Despite the pro-abortion author's efforts to make the abortion business Planned Parenthood shine, pro-life readers can cite this book as evidence of the many negatives of the abortion behemoth - aspects that Planned Parenthood's Marketing and Public Relations departments can never erase.

Date posted: 2022-06-23

Heppermann's "Ask Me How I Got Here"

Although a feeble teen abortion account, pro-lifers can use this "novel" (so-called) to show how post-abortion syndrome affects a young woman who lacks orthodox religious faith.

Date posted: 2022-04-13

Contemporary Literary Theories, Problems with Those Theories, and Why Students of Literature Will Benefit from Right-to-Life Literary Theory

Abstract: After summarizing contemporary literary theories used in colleges and universities, this paper highlights both the positive aspects of the literary theories and their gaps and deficiencies. The paper then demonstrates how right-to-life literary theory is a more comprehensive foundational tool to help readers appreciate and critique literature before they apply the standard literary theories. A passage from Nicki Minaj's rap song "Autobiography" (abortion), an excerpt from Thomas Rydahl's novel The Hermit (infanticide), and a portion of the Teri Schiavo television episode from Family Guy (euthanasia) will be examined, using the five questions of right-to-life literary theory. This paper corresponds with the companion PowerPoint presentation used in the video for the LifeTech 2021 conference. The organizers of the 2021 LifeTech conference posted the video presentation here: https://www.youtube.com/watch?v=uqBZ2_KHV_c.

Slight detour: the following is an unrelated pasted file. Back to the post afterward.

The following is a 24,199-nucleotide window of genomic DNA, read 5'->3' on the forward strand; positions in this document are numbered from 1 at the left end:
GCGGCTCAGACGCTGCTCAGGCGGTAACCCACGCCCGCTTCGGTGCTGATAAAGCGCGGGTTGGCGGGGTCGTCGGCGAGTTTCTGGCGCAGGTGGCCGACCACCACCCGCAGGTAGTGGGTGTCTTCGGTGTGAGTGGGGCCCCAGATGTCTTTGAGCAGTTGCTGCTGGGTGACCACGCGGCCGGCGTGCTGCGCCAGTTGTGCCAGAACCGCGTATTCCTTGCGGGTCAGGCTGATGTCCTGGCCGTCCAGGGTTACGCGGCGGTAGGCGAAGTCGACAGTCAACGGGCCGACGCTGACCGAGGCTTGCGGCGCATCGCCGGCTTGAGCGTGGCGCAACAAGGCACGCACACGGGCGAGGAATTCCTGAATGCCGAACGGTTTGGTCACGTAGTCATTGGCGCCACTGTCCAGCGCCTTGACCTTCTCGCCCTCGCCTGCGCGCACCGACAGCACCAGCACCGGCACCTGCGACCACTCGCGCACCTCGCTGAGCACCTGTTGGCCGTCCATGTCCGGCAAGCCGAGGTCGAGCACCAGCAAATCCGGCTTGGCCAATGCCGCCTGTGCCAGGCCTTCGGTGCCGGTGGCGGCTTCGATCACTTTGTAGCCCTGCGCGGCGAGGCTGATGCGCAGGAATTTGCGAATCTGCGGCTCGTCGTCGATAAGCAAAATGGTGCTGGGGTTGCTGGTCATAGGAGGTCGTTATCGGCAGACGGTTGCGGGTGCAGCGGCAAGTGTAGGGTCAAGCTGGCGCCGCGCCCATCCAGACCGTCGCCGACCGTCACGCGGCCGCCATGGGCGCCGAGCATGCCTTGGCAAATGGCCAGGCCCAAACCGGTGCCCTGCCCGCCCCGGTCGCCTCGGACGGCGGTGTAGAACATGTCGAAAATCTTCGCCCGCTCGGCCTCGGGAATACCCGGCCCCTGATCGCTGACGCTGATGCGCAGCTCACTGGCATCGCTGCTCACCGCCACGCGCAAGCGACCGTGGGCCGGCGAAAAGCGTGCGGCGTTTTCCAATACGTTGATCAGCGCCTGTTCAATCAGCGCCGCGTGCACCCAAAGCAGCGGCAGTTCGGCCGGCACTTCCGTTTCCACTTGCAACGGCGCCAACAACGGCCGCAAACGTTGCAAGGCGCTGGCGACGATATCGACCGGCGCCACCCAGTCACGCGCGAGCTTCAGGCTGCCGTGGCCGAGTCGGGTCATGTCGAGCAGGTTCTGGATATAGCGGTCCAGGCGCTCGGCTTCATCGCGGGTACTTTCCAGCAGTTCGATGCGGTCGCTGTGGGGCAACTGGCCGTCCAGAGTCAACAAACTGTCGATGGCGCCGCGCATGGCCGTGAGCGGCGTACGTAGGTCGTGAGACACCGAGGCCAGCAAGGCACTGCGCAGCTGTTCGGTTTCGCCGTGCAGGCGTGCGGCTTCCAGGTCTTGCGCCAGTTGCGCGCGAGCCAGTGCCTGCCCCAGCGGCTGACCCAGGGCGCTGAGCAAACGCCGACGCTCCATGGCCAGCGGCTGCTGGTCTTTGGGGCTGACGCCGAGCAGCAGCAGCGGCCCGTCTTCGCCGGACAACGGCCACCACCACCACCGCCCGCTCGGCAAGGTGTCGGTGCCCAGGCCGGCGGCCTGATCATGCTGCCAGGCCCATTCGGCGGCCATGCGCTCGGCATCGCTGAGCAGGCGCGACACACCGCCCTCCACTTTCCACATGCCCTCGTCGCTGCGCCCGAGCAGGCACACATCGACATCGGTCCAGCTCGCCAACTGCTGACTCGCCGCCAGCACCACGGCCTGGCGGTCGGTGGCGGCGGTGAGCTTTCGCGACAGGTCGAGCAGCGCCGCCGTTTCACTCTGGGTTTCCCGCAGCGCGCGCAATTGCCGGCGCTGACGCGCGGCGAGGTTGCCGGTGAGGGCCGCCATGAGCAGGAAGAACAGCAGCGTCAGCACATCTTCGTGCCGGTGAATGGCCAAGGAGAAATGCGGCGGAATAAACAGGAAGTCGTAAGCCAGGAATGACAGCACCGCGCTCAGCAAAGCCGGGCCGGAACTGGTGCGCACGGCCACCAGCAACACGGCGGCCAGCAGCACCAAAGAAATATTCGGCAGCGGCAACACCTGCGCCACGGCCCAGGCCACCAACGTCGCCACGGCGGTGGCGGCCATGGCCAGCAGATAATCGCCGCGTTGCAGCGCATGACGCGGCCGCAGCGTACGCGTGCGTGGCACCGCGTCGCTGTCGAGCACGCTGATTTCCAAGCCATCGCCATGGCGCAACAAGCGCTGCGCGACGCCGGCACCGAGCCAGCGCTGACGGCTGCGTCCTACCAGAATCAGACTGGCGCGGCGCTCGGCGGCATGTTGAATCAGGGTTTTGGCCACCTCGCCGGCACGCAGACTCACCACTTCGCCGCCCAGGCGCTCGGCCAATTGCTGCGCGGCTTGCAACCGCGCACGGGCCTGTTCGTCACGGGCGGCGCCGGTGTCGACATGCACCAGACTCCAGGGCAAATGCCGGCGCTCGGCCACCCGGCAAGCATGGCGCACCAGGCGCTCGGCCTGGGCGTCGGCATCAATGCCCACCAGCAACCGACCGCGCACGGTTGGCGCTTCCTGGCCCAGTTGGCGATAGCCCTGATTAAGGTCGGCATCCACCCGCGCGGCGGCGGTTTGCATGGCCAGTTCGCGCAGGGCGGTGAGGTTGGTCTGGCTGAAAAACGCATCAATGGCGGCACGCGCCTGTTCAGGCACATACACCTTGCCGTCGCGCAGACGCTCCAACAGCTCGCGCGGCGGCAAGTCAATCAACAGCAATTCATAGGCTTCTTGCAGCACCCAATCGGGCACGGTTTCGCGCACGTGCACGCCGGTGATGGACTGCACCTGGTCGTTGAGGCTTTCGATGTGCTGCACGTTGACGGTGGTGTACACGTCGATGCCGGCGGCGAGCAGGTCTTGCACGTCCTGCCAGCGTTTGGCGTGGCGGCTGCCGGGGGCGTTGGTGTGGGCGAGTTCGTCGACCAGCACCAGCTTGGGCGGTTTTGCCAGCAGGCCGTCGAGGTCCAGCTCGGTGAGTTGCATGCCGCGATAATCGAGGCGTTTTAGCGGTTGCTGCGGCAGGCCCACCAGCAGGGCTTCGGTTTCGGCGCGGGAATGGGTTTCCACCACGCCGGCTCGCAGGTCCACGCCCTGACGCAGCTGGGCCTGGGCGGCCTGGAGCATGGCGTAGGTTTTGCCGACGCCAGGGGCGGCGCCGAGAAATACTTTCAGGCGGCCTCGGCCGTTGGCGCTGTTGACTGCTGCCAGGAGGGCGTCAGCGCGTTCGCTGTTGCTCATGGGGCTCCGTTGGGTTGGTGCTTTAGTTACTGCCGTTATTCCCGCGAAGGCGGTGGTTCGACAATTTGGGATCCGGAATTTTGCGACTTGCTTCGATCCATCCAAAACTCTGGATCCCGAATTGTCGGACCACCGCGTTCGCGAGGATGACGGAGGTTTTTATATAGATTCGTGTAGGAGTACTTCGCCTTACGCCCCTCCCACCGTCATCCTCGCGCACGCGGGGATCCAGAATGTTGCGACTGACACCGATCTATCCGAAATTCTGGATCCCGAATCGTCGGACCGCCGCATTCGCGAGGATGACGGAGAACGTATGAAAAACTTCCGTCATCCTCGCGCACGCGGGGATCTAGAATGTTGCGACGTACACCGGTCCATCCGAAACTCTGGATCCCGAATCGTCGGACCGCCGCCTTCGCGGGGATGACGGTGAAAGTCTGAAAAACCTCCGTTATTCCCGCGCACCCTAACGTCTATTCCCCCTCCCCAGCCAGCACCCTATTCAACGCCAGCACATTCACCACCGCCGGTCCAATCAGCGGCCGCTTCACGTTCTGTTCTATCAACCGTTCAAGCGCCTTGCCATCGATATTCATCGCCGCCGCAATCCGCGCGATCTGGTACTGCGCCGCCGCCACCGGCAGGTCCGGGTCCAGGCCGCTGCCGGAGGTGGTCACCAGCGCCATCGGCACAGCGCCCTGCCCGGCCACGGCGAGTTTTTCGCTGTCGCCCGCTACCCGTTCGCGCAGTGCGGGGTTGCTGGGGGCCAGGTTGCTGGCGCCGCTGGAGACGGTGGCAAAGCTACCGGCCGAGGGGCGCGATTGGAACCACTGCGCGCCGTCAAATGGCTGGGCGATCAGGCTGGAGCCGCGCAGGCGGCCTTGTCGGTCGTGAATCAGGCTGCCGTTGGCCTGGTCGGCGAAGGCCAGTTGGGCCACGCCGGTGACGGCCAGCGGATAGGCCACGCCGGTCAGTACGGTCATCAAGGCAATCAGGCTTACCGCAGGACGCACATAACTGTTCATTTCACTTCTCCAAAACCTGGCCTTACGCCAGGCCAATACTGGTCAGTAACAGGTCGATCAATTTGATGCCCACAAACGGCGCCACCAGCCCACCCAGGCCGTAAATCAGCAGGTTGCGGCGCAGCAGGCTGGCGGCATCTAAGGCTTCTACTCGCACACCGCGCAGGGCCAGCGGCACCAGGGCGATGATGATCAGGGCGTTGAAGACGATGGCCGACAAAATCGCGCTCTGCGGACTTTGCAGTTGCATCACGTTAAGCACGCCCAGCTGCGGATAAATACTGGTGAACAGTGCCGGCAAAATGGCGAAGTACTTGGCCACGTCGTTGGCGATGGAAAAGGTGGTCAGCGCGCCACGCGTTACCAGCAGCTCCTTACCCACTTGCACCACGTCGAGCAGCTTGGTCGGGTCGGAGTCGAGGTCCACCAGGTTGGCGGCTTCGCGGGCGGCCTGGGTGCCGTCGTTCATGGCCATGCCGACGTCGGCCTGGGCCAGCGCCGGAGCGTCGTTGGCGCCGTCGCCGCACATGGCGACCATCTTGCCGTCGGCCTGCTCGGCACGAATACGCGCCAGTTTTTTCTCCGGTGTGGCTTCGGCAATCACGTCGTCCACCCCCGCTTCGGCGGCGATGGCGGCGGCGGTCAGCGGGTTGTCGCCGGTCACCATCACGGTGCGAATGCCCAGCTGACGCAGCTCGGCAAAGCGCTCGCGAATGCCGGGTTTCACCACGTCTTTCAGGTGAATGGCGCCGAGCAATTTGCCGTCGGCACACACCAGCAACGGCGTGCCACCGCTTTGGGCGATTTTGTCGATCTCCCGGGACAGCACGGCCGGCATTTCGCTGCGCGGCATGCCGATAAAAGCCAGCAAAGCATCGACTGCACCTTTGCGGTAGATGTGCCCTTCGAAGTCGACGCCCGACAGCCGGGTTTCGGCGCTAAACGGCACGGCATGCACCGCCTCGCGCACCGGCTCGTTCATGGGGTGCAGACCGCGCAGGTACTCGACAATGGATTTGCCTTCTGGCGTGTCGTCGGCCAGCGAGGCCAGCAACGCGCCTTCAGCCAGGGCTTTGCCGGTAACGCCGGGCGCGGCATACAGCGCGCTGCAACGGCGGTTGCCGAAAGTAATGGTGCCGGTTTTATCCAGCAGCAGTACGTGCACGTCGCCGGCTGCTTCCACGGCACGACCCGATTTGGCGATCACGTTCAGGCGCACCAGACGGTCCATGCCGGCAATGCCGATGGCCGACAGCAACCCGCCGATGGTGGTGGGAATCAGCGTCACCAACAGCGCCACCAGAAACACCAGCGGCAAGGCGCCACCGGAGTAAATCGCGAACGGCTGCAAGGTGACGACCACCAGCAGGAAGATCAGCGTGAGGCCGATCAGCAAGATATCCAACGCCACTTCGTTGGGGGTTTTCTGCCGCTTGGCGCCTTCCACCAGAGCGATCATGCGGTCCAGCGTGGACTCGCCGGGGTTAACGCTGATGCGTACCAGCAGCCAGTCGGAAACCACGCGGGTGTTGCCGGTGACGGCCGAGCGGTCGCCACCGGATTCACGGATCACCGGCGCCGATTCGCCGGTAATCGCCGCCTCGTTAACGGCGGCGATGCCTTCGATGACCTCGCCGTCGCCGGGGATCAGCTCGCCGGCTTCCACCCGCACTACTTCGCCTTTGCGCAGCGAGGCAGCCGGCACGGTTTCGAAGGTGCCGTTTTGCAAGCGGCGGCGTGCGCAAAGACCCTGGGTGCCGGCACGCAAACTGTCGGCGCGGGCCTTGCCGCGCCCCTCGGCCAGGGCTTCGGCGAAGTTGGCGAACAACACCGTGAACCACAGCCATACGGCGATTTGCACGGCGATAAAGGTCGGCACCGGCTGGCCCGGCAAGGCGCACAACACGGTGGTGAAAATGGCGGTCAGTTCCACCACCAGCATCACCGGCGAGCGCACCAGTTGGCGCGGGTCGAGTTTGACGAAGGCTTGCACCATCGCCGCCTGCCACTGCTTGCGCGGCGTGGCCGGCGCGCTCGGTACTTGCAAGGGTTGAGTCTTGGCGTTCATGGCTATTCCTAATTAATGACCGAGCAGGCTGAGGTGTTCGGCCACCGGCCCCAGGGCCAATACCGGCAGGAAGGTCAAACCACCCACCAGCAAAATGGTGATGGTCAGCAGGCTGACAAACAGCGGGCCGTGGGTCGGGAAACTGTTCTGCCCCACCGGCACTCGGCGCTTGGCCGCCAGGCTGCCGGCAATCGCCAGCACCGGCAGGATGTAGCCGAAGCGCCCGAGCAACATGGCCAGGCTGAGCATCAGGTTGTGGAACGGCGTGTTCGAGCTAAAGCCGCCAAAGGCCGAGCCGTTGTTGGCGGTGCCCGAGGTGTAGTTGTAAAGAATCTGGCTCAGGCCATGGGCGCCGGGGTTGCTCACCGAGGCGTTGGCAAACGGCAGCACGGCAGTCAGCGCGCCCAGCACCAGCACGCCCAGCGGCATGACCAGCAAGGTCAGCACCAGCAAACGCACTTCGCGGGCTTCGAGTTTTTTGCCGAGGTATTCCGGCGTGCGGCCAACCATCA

Date posted: 2021-11-08

Senator Josh Hawley's The Tyranny of Big Tech (Regnery, 2021)

Senator Josh Hawley reviews the history behind the emergence of Big Tech and how the industry is stifling Americans' free speech rights. This review mentions the implications of the Big Tech monopoly on the pro-life movement and includes pertinent quotes.

Date posted: 2021-10-21